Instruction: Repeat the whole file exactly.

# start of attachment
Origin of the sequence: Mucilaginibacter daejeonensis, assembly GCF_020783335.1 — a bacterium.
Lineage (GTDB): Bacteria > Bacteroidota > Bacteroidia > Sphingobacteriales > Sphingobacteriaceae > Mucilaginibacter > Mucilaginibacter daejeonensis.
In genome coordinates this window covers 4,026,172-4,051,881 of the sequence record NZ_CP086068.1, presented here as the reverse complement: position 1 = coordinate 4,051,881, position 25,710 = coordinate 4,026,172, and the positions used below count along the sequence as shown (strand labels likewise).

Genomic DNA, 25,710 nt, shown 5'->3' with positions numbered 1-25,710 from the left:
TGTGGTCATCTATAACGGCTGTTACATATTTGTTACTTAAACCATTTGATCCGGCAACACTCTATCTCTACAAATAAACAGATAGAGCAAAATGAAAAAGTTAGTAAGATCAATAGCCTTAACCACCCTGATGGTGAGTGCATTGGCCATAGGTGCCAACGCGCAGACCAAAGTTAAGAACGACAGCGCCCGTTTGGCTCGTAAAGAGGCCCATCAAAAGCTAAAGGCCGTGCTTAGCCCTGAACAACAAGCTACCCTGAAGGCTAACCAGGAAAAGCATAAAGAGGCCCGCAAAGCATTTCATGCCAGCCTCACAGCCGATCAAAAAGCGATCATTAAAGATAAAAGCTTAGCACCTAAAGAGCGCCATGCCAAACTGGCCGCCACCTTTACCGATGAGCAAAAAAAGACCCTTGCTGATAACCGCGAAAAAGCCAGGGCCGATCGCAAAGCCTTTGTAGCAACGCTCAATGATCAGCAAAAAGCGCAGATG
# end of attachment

Origin of the sequence: Mucilaginibacter daejeonensis, assembly GCF_020783335.1 — a bacterium.
Lineage (GTDB): Bacteria > Bacteroidota > Bacteroidia > Sphingobacteriales > Sphingobacteriaceae > Mucilaginibacter > Mucilaginibacter daejeonensis.
In genome coordinates this window covers 4,026,172-4,051,881 of the sequence record NZ_CP086068.1, presented here as the reverse complement: position 1 = coordinate 4,051,881, position 25,710 = coordinate 4,026,172, and the positions used below count along the sequence as shown (strand labels likewise).

Genomic DNA, 25,710 nt, shown 5'->3' with positions numbered 1-25,710 from the left:
TGTGGTCATCTATAACGGCTGTTACATATTTGTTACTTAAACCATTTGATCCGGCAACACTCTATCTCTACAAATAAACAGATAGAGCAAAATGAAAAAGTTAGTAAGATCAATAGCCTTAACCACCCTGATGGTGAGTGCATTGGCCATAGGTGCCAACGCGCAGACCAAAGTTAAGAACGACAGCGCCCGTTTGGCTCGTAAAGAGGCCCATCAAAAGCTAAAGGCCGTGCTTAGCCCTGAACAACAAGCTACCCTGAAGGCTAACCAGGAAAAGCATAAAGAGGCCCGCAAAGCATTTCATGCCAGCCTCACAGCCGATCAAAAAGCGATCATTAAAGATAAAAGCTTAGCACCTAAAGAGCGCCATGCCAAACTGGCCGCCACCTTTACCGATGAGCAAAAAAAGACCCTTGCTGATAACCGCGAAAAAGCCAGGGCCGATCGCAAAGCCTTTGTAGCAACGCTCAATGATCAGCAAAAAGCGCAGATG